A clear definition of property in Pensions & a legal analysis of an (in)complete Pension contract

On Wednesday December 7, Netspar will host a taskforce at Radboud University in Nijmegen regarding the above subject. More information on the program and paper can be found after this.

A legal analysis of an (in)complete pension contract
Petra van Straten (RU)


The redesign of the Dutch pension system requires adjusting the pension contract. Adjusting the pension contract is often referred to as “making the pension contract more complete”. The Dutch economical literature on pensions emphasizes that the incompleteness is mainly due to the absence of agreement on risk-sharing. For instance in cases of financial deficits or surpluses. In this respect the pension contract can be made more complete by adding ex ante agreements on the distribution of risks.

This paper analyses the legal side of an (in)complete pension contract. I will analyse whether a pension contract can be legally complete at all taking into account that it is concluded for a long term. The goal of this research is creating clarity on the meaning of a legal and economical (in)complete pension contract. Lastly, I will make clear what the legal implications will be when applying an economical complete pension contract.

This paper analyses the legal consequences of a complete pension contract implemented by an industry-wide pension fund. A large part of the Dutch (working) population participates in an industry-wide pension scheme. In that case the employer and employee representatives (also called social partners, design the pension contract. Subsequently they transfer the pension contract to the industry-wide pension fund in order to have it implemented.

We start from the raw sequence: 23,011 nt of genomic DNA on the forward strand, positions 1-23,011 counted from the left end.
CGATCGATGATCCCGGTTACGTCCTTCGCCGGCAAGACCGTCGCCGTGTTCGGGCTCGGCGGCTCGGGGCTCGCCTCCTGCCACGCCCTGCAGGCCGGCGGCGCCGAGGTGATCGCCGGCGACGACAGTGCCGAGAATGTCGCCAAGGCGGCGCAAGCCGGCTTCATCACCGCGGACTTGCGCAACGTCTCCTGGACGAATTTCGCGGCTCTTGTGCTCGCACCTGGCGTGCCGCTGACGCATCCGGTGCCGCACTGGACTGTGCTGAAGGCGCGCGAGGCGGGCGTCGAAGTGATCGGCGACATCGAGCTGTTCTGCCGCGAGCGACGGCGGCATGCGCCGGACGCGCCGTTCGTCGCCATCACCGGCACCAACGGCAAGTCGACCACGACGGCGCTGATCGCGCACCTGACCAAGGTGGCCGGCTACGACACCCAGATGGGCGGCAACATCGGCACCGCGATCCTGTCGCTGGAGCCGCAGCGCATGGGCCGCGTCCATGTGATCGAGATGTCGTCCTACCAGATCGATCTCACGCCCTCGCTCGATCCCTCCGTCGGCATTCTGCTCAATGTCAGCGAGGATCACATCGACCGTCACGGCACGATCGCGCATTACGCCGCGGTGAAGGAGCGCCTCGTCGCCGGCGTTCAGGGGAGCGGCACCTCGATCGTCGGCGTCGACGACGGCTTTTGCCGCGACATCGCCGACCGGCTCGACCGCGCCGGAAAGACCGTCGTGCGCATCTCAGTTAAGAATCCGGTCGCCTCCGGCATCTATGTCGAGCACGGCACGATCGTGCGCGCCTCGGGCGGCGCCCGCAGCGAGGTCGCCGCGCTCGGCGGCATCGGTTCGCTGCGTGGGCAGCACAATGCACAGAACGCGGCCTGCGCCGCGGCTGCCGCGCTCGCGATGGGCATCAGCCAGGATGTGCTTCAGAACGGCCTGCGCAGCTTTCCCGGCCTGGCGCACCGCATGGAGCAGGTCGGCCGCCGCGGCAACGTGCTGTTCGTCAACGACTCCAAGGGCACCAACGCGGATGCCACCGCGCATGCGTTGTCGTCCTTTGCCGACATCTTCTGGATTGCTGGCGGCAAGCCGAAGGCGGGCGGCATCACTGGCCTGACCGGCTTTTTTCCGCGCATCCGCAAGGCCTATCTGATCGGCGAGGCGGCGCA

Towards a clear definition of property in pensions
Jop Tangelder (RU)


The definition of property can cause confusion. In the legal field there are several definitions of property, which differ when compared. In this research I will be discussing the legal definition of property as included in the Dutch Civil Code (1), The Convention for the Protection of Human Rights and Fundamental Freedoms (2), the Charter of Fundamental Rights of the EU (3), and economic property (4). Beside the different legal definitions of property, economists use the term property as well. The use of property in economic research differs greatly from the legal term. The economic definition of property will be included in the paper as well.

Extended abstract

Locatie: Tilburg University Seminar Room K834 Warandelan 2 5037 AB Tilburg

Netspar, Network for Studies on Pensions, Aging and Retirement, is a thinktank and knowledge network. Netspar is dedicated to promoting a wider understanding of the economic and social implications of pensions, aging and retirement in the Netherlands and Europe.


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